Taking the Samoan name “Tusitala” – “writer of tales” – Stevenson sought out local stories (chieftains and their families became guests at his house), but he could give as good as he got. He not only recorded Samoan legends, as an anthropologist might, but he offered Scottish stories in return. Farrell writes that he used weird tales of brownies, kelpies and the like to win Samoan friends. The story that became “The Bottle Imp” was told to him in the South Seas.

As Stevenson’s knowledge of Samoa and its problems grew, Farrell identifies in him a new frustration as a writer. It was no longer sufficient to be a romancer. He experienced a desire to address and influence political issues, right from the hot spot. He quickly became the annoying activist, lecturer, reporter and agitator, firing off letters to the Times, ambivalent about missionaries, a friend to Samoan chieftains. As well as championing the islanders abroad, he apparently felt himself “entitled to plunge head-first on arrival into the political affairs of Samoa”.

Farrell clearly believes that the writer’s interventions were right, even heroic. “Injustices casually perpetrated in Samoa, like similar acts of oppression on native peoples in far-off lands, would have passed unobserved… had they not aroused the indignation of this man.” Stevenson’s A Footnote to History appeared in 1892. It’s a poor title, but the subtitle – “Eight Years of Trouble in Samoa” – sets out its intention. In today’s parlance, it is a micro-history. Though the book is little known now, Farrell believes that Footnote can take its place alongside Heart of Darkness as “a radical, deeply felt critique of foreign intrusion and dominance”.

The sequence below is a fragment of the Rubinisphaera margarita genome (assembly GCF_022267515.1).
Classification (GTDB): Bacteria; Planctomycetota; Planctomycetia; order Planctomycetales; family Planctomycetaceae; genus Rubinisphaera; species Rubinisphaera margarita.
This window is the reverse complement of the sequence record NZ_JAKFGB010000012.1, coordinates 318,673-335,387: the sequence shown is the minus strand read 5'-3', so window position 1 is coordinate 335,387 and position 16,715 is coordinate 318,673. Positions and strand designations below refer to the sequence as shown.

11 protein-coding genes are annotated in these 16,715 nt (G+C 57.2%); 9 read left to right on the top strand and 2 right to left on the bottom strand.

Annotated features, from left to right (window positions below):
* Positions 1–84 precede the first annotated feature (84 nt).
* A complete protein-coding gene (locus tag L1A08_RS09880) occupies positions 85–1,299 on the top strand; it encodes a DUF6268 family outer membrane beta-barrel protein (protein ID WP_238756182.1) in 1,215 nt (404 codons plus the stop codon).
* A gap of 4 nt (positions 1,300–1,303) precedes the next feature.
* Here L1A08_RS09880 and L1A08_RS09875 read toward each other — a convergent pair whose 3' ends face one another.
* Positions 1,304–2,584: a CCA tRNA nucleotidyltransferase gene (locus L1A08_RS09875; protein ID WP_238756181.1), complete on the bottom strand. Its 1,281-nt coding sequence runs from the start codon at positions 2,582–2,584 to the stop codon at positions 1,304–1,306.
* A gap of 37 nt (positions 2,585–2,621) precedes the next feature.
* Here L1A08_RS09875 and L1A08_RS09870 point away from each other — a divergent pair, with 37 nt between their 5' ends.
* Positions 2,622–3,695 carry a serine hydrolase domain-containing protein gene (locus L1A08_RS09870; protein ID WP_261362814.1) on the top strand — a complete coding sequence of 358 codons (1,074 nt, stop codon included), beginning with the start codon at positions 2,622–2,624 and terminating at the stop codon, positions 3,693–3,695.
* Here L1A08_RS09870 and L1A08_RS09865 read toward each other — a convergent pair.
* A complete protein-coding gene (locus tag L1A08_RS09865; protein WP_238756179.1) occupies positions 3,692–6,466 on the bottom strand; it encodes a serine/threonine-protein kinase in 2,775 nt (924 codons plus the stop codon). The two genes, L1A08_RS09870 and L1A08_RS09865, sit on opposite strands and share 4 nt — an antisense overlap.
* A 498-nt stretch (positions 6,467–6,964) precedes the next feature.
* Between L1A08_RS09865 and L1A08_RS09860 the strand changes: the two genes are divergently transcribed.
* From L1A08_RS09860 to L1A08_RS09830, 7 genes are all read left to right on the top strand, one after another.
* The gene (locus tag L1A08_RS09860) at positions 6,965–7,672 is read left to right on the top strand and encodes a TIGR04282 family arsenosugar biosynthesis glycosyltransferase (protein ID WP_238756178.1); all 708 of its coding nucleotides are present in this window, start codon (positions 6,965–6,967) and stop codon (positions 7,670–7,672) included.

Farrell believes that had Stevenson known the term “racist”, he would have employed it, as it was “an attitude RLS abominated instinctively”. Nonetheless, he felt able to lecture the Samoans, too. Pyjama suits notwithstanding, Stevenson was a Calvinist to the last. Although Samoa had been settled for 3,000 years, at a public meeting he told the Samoans that he deplored their “indolence” and that the remedy to the loss of their land and dignity lay in “hard work”.

Stevenson wrote an estimated 700,000 words during his years on Samoa. He may have become engagé (Farrell’s word) but his imagination still resided in Scotland: it was there he wrote Catriona and began Weir of Hermiston. Although his routine was constantly disrupted by visitors, events and ill health (his own and Fanny’s), his mornings were spent writing in bed, with afternoons and evenings a never-ending round of parties, visits, horse rides, dressing for dinner and good wines. Farrell is careful to explain Samoan political complexities that Stevenson despaired of expressing; the glimpses of domestic life at
Vailima offer light relief.

It came to a sudden end. A note on the effect of Stevenson’s early death on his family and household, especially Fanny, would have been welcome, but these topics are well covered in other books. As it is, the book closes with the cerebral haemorrhage that killed him and the bearing of his body to its hilltop grave.

Farrell declines to speculate how Stevenson might have developed had he lived another 20 years on Samoa. We might remember a different kind of writer: fewer tales and old-time romances, more investigative journalism. Or perhaps he might have combined both by developing a more realistic fiction. He had embarked on that direction by completing “The Beach of Falesà”, which, Farrell writes, “exposes exploitative behaviour… The villains are white, their behaviour towards the islanders reprehensible and contemptible.” Stevenson called it “the first realistic South Sea story”, the first to tell it like it was.

Robert Louis Stevenson in Samoa
Joseph Farrell
MacLehose Press, 352pp, £20

Kathleen Jamie’s poetry collections include “The Bonniest Companie” (Picador)

This article first appeared in the 17 August 2017 issue of the New Statesman, Trump goes nuclear